Many victims of Stalin’s gulag are still unable to return to their families’ hometowns. Despite a court order, Moscow isn’t helping them.
This is https://speed.gulag.link/, a speedtest application that demonstrates Roskomnadzor throttling to Russian users it impacts. [credit: Jim Salter ]
Last night, a confidential source at a Russian ISP contacted Ars with confirmation of the titanic mistake Roskomnadzor—Russia’s Federal Service for Supervision of Communications, Information Technology, and Mass Media—made when attempting to punitively throttle Twitter’s link-shortening service
Our source tells us that Roskomnadzor distributes to all Russian ISPs a hardware package that must be connected just behind that ISP’s BGP core router. At their small ISP, Roskomnadzor’s package includes an EcoFilter 4080 deep package inspection system, a pair of Russian-made 10Gbps aggregation switches, and two Huawei servers. According to our source, this hardware is “massive overkill” for its necessary function and their experienced traffic level—possibly because “at some point in time, government planned to capture all the traffic there is.”
Currently, the Roskomnadzor package does basic fiation for the list of banned resources—and, as of this week, has begun on-the-fly modifications of DNS requests as well. The DNS mangling also caused problems when first enabled—according to our source, YouTube DNS requests were broken for most of a day. Roskomnadzor eventually plans to require all Russian ISPs to replace the real root DNS servers with its own, but that project has met with resistance and difficulties.
An industry known for boom-bust cycles is resisting the temptation to pump more oil — for now.
Kentik Director of Internet Analysis Doug Madory observed this morning that traffic to Russian state ISP Rostelecom dropped significantly in the wake of its attempt to throttle Twitter. The outages seem to have been caused by a poorly crafted substring in a blocklist/network shaping tool maintained by Russia’s Roskomnadzor bureau.
What Roskomnadzor intended was to slow down access to Twitter’s link shortening service, t.co. All links embedded in tweets are automatically wrapped through this service, which enables Twitter to monitor the types and quality of links its users share.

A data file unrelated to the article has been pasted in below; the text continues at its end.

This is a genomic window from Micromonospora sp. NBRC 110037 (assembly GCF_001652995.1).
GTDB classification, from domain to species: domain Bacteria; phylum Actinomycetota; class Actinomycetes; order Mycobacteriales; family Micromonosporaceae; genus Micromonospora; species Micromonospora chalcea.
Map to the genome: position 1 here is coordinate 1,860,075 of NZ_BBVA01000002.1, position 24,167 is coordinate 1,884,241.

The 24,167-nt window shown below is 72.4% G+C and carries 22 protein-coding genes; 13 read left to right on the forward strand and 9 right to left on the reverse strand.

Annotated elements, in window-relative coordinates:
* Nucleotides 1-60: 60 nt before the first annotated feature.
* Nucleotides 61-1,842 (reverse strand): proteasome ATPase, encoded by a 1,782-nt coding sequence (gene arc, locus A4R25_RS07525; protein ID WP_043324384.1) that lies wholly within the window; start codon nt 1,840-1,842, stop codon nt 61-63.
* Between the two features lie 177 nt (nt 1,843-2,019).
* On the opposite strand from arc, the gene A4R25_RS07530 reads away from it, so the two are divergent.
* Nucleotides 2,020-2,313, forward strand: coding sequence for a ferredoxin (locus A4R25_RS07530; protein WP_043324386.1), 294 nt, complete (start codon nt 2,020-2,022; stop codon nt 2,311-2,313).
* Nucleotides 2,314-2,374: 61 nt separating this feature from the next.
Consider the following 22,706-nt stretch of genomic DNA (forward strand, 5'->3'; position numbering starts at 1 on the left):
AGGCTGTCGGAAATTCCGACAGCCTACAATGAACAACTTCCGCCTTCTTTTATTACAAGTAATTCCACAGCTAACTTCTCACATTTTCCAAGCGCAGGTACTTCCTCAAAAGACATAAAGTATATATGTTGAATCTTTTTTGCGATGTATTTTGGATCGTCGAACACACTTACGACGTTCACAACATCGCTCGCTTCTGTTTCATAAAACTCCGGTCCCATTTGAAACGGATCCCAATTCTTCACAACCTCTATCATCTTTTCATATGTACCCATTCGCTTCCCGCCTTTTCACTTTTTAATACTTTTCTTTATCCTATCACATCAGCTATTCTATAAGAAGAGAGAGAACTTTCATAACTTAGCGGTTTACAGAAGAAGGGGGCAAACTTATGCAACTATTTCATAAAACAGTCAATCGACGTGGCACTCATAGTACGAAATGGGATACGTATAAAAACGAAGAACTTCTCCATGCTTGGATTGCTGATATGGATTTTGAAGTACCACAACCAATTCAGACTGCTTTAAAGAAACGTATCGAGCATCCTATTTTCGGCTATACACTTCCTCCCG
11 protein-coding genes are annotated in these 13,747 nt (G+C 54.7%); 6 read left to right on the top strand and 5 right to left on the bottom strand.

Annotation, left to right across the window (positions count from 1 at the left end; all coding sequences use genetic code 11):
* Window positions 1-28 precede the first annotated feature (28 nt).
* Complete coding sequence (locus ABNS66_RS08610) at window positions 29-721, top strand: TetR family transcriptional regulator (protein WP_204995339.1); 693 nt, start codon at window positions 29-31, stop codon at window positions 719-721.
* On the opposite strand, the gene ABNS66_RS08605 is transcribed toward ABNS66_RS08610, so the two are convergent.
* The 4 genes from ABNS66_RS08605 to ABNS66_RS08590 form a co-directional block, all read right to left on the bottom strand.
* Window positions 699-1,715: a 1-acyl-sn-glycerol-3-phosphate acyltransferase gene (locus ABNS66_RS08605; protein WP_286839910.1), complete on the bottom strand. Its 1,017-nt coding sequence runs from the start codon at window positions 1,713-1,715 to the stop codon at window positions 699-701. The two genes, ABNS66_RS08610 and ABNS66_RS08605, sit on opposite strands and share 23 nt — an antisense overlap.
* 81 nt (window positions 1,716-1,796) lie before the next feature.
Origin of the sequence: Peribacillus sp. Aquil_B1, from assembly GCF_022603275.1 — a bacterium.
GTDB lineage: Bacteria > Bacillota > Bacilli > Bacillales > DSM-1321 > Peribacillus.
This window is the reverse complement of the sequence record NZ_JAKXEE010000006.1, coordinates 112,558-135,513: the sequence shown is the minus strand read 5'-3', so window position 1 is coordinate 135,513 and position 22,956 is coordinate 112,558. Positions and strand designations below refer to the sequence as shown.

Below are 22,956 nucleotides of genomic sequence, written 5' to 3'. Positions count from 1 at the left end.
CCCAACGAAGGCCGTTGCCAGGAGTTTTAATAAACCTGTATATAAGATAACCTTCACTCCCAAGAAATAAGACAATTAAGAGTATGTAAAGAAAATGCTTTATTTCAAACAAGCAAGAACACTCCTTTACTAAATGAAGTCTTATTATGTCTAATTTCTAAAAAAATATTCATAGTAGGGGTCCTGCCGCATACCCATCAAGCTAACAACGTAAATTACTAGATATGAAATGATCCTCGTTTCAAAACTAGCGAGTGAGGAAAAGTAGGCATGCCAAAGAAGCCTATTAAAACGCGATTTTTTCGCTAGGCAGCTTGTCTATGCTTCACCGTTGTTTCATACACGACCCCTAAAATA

Russian authorities have railed against Twitter for some time due to the service’s failure or refusal to remove content illegal in Russia. This includes content that is illegal in most of the world and violates Twitter’s own terms of service, such as self harm and child sexualization—but Roskomnadzor only claims 2,000 or so such posts over the course of a year. It seems likely that the real sticking point for the agency is posts encouraging children to join Russian opposition protests.
Microsoft last week revealed a new hacking group it calls Hafnium, which operates in, and is backed by, China. Hafnium used four previously unreported vulnerabilities — or zero-days — to break into at least tens of thousands of organizations running vulnerable Microsoft Exchange email servers and steal email mailboxes and address books.
It’s not clear what Hafnium’s motives are. Some liken the activity to espionage — a nation-state gathering intelligence or industrial secrets from larger corporations and governments.
But what makes this particular hacking campaign so damaging is not only the ease with which the flaws can be exploited, but also how many — and how widespread — the victims are.
Security experts say the hackers automated their attacks by scanning the internet for vulnerable servers, hitting a broad range of targets and industries — law firms and policy think tanks, but also defense contractors and infectious disease researchers. Schools, religious institutions, and local governments are among the victims running vulnerable Exchange email servers and caught up by the Hafnium attacks.